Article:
“What if you tied it around his right fetlock?” I asked.

“He said me it would only function if I did it properly and with the correct knot he showed me.”

“And it obviously worked,” I smiled.

“As you see, the very next morning he was cured.”

I turned to the students.

“Today’s lesson is to never believe you are smarter than your clients.”

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There is some evidence that Polybrominate Diphenyl Ethers (PBDEs) may be involved in hyperthyroidism in cats. Feline hyperthyroidism may be the most common endocrine disorder in cats. It is associated with benign tumor(s) of the thyroid gland and usually appears in middle-aged to older cats, without preference to breed or gender. The signs of hyperthyroidism are weight loss, hyperactivity accompanied by a voracious appetite. Cats can also demonstrate increased water intake, more frequent urination, along with intermittent vomiting and/or diarrhea. Cats with severe hyperthyroidism suffer from increased heart rates, arrhythmias (irregular beats) and congestive heart failure. About 10% of cats with hyperthyroidism develop a condition known as apathetic hyperthyroidism. These animals show depression and lack of appetite with fast weight loss.

The diagnosis of hyperthyroidism is by measuring increased circulating levels of the two thyroid hormones. Your veterinarian can verify the diagnosis by the use of special thyroid imaging called planar thyroid scintigraphy. Hyperthyroidism can be treated successfully with anti-thyroid drugs, surgery or the administration of radioactive iodine, the latter is currently the most commonly employed and probably the most successful.

There are three different types of PBDE compounds commonly used as flame retardants. They can migrate out of the flame retardant products then accumulate in indoor air and house dust and eventually contaminate the environment. Since the PBSEs do not break down quickly in the environment they accumulate in air, soils, sediments, fish, marine mammals, birds and other wildlife and well as in meat, poultry and dairy products. We should expect a decrease in these contaminants in this country since two of the most commonly used types were discontinued in 2004 and the third will be phased out in 2013. However, exposure from existing building materials, furnishings and consumer products, especially those imported from countries still using these products will continue.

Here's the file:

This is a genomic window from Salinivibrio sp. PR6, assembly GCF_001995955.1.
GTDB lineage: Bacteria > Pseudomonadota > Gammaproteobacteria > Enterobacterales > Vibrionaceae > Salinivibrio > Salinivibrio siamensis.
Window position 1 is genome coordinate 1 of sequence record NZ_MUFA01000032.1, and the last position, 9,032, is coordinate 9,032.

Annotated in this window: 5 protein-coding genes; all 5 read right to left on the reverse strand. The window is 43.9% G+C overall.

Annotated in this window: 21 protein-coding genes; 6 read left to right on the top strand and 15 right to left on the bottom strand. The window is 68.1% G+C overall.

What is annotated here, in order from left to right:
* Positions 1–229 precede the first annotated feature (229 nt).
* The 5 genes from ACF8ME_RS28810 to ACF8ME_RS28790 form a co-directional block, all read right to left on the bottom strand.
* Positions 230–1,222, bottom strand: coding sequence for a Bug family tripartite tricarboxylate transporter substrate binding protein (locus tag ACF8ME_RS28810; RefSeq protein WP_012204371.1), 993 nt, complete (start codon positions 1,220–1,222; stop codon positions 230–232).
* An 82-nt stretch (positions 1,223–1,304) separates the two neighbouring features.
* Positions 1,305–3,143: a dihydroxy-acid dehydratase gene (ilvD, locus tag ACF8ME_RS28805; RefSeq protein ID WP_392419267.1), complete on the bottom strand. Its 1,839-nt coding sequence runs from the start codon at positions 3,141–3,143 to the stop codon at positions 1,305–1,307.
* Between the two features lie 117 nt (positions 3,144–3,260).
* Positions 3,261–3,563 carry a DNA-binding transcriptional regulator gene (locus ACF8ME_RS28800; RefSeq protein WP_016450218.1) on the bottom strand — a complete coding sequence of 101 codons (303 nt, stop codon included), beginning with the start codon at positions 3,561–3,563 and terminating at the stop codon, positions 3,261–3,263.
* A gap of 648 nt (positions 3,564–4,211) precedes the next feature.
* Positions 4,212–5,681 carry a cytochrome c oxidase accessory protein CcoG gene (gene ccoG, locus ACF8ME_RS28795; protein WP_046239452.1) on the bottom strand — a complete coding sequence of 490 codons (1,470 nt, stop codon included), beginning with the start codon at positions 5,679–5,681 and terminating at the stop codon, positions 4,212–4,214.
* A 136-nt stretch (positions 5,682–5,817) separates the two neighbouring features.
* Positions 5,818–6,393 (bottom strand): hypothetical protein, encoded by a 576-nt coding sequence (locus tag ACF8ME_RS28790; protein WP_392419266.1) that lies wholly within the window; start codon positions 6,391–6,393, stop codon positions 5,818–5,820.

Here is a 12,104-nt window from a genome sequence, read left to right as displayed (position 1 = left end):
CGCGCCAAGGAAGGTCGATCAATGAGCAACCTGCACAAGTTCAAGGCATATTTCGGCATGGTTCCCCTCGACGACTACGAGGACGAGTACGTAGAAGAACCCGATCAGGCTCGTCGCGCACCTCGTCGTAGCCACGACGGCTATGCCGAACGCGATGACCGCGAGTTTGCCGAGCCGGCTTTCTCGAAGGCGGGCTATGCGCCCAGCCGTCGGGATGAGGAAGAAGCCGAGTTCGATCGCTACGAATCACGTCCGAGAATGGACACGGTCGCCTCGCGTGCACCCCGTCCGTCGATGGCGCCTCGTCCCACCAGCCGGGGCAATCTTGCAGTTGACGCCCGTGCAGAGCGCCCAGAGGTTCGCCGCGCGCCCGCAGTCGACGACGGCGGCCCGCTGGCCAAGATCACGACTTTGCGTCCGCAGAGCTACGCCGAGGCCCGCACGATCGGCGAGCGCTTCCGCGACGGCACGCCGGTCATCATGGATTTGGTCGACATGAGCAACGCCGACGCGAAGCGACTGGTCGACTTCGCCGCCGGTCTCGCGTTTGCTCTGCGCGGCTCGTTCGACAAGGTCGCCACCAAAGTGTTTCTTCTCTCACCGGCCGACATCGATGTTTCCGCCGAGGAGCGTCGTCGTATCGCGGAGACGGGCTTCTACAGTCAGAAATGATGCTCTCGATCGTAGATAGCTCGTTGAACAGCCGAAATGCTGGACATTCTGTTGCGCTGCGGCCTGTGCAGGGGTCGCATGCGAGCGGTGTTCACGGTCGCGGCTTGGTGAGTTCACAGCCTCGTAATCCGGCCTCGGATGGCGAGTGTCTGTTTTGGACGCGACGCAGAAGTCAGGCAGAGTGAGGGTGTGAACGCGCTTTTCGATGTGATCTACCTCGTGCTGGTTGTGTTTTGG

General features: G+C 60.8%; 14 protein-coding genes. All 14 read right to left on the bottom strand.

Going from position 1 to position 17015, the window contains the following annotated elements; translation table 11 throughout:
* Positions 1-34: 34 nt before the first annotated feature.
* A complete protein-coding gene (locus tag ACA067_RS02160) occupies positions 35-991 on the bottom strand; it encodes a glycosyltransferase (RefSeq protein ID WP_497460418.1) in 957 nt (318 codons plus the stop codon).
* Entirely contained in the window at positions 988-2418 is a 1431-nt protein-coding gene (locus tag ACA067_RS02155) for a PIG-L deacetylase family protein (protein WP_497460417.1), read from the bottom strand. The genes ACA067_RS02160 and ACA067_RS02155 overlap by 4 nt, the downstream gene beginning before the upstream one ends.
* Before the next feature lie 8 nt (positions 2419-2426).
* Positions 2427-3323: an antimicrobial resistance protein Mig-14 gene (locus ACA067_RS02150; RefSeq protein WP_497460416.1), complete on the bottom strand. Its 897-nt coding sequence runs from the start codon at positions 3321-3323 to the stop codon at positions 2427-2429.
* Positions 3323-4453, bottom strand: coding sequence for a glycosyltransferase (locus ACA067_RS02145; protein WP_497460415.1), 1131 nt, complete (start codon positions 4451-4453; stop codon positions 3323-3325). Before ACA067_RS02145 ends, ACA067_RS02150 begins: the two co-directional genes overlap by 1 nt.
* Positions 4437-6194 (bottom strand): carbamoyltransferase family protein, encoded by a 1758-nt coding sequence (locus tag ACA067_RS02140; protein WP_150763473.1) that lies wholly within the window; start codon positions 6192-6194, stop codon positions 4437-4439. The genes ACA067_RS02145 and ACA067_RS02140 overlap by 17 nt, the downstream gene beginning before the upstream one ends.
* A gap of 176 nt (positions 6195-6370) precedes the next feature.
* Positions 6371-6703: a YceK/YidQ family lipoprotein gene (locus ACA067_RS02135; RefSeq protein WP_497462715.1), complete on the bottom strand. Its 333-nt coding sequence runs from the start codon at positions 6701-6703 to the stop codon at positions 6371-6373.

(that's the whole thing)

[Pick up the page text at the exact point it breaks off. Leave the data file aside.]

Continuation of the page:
A paper recently published in the Journal of Toxicology and Environmental Health suggested a link between PBDEs and hyperthyroidism. The researchers studied 21 normal cats, 41 cats diagnosed as hyperthyroid and 10 normal feral cats with no exposure to household dust. Although the total PBDE concentrations in the serum of normal and hyperthyroid cats were not significantly different, the total PBDE in dust from homes of hyperthyroid cats was significantly higher than the dust from homes of normal cats. The levels of PBDE in dust and one of the thyroid hormones (T4) were significantly correlated. Although this study does not prove a cause and effect between PBDE levels in household dust and hyperthyroidism in cats it is another indication that household pets could serve as sentinels for environmental toxicants that could affect humans. A major problem with most toxicology studies is that the effects of low levels of toxicants, over long periods of time, are too expensive to conduct and therefore are almost never done.